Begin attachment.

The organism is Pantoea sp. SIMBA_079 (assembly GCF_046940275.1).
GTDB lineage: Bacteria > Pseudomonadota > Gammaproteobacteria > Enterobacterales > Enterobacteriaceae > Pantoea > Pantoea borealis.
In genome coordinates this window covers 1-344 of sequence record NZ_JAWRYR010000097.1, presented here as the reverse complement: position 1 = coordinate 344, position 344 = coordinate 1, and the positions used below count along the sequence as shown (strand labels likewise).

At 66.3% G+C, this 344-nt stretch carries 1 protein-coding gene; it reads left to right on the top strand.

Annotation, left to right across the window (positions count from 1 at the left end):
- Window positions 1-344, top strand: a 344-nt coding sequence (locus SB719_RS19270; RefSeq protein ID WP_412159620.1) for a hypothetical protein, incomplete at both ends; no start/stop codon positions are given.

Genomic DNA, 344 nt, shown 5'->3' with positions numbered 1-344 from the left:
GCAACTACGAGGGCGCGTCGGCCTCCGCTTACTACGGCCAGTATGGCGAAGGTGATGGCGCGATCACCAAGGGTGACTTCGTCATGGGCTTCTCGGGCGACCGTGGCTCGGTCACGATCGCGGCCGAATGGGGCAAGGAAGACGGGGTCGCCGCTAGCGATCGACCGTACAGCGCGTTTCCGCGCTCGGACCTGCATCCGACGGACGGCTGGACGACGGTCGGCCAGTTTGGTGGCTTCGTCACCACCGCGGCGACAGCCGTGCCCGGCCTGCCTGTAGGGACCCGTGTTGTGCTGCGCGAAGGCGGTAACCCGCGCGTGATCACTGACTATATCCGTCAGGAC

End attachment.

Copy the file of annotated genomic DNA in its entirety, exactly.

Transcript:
The organism is Pantoea sp. SIMBA_079 (assembly GCF_046940275.1).
GTDB lineage: Bacteria > Pseudomonadota > Gammaproteobacteria > Enterobacterales > Enterobacteriaceae > Pantoea > Pantoea borealis.
In genome coordinates this window covers 1-344 of sequence record NZ_JAWRYR010000097.1, presented here as the reverse complement: position 1 = coordinate 344, position 344 = coordinate 1, and the positions used below count along the sequence as shown (strand labels likewise).

At 66.3% G+C, this 344-nt stretch carries 1 protein-coding gene; it reads left to right on the top strand.

Annotation, left to right across the window (positions count from 1 at the left end):
- Window positions 1-344, top strand: a 344-nt coding sequence (locus SB719_RS19270; RefSeq protein ID WP_412159620.1) for a hypothetical protein, incomplete at both ends; no start/stop codon positions are given.

Genomic DNA, 344 nt, shown 5'->3' with positions numbered 1-344 from the left:
GCAACTACGAGGGCGCGTCGGCCTCCGCTTACTACGGCCAGTATGGCGAAGGTGATGGCGCGATCACCAAGGGTGACTTCGTCATGGGCTTCTCGGGCGACCGTGGCTCGGTCACGATCGCGGCCGAATGGGGCAAGGAAGACGGGGTCGCCGCTAGCGATCGACCGTACAGCGCGTTTCCGCGCTCGGACCTGCATCCGACGGACGGCTGGACGACGGTCGGCCAGTTTGGTGGCTTCGTCACCACCGCGGCGACAGCCGTGCCCGGCCTGCCTGTAGGGACCCGTGTTGTGCTGCGCGAAGGCGGTAACCCGCGCGTGATCACTGACTATATCCGTCAGGAC